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Weekly Overview: US Elections, the Danish Pig Industry, Antimicrobial Resistance

12 November 2012

ANALYSIS - Industry watchers speculate that President Obama's new administration could significantly impact the nation's livestock industries. In Denmark, the pig industry is forecast to benefit as pig prices rise and EU pig numbers fall, while the Parliament has ratified agreements to improve animal welfare and cut antibiotic use further. A new study estimates that pigs account for just 0.00034 per cent of the antimicrobial resistance in the human population.

In the US, President Obama has been re-elected for a second term. Industry watchers, Steve Meyer and Len Steiner say that the new administration's fiscal and monetary policies will have their most profound impacts on the meat and poultry sectors through their impact on demand, both domestic and foreign.

Denmark's pig sector is set to profit as EU numbers fall, according to the Danish Agriculture and Food Council. Speaking at the Herning conference recently, a senior analyst forecast price rises next year with a continual drift upwards as the year progresses.

Staying in Denmark, ambitious plans on further improving animal welfare and reducing antibiotics in farm animals have been set out.

The Danish Parliament has ratified an agreement on new strict rules for the use of antimicrobials in production animals and on animal welfare – both in the barn and during transport.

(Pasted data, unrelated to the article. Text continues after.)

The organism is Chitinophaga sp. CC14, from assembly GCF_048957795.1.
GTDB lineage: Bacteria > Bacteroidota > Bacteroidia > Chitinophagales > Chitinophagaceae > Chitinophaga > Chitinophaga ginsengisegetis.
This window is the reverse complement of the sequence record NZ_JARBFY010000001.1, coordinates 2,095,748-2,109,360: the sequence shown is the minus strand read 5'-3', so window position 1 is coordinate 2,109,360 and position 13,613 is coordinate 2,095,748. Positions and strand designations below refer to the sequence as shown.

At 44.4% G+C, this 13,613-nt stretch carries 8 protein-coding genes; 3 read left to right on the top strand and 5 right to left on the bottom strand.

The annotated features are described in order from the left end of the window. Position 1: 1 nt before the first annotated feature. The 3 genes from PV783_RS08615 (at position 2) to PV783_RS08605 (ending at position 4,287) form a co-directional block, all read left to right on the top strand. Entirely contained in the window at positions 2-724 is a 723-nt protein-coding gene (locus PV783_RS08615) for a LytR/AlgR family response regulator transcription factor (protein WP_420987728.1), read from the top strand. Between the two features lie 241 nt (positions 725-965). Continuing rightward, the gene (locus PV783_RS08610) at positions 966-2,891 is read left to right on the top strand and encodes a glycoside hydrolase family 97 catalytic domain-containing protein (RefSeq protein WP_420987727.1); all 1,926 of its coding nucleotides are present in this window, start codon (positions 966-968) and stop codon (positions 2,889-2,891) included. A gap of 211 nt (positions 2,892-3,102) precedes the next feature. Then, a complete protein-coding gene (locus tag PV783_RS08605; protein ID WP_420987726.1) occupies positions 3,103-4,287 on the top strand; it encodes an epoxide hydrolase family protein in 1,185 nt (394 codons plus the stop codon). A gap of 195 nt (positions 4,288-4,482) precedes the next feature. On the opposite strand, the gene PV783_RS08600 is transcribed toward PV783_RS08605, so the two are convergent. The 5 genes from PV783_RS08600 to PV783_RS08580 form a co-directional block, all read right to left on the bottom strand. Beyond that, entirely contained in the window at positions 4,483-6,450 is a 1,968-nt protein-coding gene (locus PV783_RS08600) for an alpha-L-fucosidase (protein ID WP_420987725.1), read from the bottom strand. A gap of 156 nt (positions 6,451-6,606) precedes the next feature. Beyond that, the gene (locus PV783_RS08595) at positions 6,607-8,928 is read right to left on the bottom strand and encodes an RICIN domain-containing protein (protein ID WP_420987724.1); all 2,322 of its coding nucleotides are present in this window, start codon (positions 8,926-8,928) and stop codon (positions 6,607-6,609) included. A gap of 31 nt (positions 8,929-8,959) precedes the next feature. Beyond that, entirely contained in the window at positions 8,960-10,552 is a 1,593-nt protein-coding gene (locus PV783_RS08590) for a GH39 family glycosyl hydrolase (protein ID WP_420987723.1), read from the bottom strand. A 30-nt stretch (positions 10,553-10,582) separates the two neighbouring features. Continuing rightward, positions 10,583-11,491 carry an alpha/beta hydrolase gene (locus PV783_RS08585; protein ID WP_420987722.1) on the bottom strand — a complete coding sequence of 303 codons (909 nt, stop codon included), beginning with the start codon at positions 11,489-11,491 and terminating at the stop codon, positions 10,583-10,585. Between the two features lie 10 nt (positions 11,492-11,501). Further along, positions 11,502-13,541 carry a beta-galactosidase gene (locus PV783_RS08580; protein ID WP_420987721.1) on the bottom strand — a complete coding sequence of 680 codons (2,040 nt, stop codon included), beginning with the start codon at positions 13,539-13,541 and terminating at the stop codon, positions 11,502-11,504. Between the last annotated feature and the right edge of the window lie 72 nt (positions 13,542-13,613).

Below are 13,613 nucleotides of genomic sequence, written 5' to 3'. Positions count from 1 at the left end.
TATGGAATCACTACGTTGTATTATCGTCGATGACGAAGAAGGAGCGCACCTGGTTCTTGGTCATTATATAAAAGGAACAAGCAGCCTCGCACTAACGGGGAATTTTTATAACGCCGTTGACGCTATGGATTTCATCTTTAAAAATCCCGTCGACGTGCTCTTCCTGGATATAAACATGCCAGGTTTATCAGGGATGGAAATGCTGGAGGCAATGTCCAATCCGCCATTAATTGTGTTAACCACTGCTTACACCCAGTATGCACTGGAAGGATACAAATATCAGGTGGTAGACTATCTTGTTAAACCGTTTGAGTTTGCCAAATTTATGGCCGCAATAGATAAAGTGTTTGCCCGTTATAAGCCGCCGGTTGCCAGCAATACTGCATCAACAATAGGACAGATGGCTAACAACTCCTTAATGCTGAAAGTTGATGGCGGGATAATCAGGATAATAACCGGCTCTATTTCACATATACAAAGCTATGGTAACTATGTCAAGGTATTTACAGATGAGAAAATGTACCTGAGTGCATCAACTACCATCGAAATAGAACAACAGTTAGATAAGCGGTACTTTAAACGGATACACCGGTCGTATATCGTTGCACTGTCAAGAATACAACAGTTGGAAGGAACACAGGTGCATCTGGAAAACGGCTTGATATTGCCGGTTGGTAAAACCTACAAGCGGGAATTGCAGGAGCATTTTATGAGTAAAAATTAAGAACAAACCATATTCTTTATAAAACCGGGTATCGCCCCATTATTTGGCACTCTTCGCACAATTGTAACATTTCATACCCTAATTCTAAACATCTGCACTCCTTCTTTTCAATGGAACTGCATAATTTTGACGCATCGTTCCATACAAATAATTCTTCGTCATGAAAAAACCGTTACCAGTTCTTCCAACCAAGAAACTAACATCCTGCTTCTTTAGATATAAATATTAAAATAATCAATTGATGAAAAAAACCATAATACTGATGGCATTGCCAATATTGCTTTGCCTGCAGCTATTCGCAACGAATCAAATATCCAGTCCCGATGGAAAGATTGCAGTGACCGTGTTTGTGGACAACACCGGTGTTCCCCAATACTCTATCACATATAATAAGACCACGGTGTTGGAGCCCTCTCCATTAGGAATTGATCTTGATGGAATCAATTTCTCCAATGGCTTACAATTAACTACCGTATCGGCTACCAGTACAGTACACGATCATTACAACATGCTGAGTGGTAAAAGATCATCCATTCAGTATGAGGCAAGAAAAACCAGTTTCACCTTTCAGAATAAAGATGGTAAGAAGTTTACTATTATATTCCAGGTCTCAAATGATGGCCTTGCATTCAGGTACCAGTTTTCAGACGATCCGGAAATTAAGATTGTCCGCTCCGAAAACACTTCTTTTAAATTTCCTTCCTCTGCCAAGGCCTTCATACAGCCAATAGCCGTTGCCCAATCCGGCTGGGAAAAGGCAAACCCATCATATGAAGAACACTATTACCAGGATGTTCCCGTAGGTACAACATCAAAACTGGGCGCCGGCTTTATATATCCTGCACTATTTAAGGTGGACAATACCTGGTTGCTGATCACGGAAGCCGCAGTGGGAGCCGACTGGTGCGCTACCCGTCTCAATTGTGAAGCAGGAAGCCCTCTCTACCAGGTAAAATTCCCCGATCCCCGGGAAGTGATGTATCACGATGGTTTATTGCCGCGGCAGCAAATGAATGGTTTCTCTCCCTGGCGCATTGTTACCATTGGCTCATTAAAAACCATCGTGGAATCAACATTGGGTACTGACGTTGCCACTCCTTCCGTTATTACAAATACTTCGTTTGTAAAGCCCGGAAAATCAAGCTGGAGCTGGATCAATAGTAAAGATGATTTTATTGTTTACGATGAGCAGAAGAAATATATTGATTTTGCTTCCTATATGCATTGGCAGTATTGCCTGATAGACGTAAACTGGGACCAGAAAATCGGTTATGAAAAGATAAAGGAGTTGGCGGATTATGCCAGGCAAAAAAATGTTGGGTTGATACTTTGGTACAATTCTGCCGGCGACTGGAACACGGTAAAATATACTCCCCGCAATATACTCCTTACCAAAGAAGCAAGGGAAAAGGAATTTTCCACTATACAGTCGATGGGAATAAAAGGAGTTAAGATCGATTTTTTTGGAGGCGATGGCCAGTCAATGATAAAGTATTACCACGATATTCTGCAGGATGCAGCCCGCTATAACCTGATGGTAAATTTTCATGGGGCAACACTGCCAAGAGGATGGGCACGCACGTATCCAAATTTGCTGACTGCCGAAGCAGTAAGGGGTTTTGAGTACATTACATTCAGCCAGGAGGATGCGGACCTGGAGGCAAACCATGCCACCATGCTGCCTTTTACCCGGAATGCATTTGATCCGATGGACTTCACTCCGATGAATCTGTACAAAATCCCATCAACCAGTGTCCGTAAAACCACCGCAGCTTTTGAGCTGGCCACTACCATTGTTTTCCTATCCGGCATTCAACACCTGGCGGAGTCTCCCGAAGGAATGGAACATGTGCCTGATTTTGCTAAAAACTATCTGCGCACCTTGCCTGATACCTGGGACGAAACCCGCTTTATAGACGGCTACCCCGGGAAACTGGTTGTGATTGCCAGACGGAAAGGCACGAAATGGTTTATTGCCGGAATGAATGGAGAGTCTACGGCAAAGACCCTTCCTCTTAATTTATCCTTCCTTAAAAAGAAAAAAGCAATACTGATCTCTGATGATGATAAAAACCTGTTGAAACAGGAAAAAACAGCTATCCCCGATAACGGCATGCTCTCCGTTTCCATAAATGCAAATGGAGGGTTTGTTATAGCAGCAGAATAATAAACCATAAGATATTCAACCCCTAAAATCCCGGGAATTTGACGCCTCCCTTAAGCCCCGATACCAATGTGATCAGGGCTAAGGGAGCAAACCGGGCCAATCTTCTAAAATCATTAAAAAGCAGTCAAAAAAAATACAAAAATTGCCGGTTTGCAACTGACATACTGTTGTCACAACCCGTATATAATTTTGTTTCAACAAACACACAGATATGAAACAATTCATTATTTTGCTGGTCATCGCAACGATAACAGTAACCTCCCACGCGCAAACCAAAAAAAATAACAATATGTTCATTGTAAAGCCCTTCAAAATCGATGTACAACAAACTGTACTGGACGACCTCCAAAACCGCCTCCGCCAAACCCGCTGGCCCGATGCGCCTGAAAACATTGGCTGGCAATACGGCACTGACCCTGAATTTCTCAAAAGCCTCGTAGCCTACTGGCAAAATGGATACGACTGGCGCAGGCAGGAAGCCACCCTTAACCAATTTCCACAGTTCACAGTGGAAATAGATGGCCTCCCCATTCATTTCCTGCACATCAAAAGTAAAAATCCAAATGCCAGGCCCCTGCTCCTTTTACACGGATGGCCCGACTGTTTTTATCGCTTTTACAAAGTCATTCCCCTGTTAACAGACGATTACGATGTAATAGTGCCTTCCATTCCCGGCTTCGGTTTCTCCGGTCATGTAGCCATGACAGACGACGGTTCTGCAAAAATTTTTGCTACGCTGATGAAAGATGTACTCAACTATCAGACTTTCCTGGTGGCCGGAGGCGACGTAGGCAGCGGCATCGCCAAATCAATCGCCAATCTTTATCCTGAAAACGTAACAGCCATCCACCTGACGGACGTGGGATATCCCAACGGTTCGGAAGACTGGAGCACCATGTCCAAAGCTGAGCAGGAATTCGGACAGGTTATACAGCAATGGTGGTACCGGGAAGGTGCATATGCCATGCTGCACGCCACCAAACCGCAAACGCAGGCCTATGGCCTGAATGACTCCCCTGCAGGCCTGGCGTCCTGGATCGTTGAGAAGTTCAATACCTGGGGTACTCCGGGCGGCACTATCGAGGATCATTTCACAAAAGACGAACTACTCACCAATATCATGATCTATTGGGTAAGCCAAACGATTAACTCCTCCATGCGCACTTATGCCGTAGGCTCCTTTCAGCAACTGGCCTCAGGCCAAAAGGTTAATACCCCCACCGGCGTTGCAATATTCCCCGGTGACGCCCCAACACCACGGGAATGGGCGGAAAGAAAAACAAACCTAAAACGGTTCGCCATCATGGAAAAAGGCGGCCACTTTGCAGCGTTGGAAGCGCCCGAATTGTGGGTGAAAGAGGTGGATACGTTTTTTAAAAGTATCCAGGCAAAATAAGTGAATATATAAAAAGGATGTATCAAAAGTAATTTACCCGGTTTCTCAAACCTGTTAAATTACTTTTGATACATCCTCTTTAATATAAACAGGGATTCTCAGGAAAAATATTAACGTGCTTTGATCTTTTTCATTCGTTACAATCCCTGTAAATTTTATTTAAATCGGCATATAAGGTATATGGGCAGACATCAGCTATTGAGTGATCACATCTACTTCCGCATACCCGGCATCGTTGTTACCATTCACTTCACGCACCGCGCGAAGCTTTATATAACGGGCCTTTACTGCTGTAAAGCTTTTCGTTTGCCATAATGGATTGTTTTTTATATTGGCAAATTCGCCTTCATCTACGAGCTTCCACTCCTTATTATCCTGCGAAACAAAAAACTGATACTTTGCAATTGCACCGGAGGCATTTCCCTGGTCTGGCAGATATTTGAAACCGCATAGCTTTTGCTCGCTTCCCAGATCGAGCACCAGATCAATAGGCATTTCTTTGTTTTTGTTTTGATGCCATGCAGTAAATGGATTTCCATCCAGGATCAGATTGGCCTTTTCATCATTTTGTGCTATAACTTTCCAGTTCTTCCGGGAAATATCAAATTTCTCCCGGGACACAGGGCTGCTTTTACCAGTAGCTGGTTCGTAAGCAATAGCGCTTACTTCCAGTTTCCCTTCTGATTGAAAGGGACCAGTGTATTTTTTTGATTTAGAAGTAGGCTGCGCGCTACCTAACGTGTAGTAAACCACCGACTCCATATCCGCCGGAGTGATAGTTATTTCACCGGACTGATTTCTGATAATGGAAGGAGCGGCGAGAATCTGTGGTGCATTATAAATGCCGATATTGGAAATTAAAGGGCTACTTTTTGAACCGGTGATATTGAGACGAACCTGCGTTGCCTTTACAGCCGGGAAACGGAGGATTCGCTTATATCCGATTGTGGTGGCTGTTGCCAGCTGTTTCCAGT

The new rules are supplemented by the allocation of more resources for inspections.

Denmark is known not only for a high standard in the field of animal welfare but also for awareness with regard to the use of antimicrobials. Now, the Danish Parliament has resolved to strengthen further both the rules and the inspections.

On welfare, the Minister for Food, Agriculture and Fisheries said: "Improved animal welfare is a cornerstone of the new agreement. We are obliged to take care of the animals we raise. We have agreed upon initiatives to improve welfare for animals and we have secured the provisions through strengthened inspections."

And finally, in what is thought to be one of the first studies of its type, it has been estimated that the contribution of pigs to human resistance of key antibiotics is likely to be about 0.00034 per cent. This is a remarkably small amount, according to the report's author, David Burch of Octagon Services Ltd in the UK.

Jackie Linden

Jackie Linden

Top image via Shutterstock

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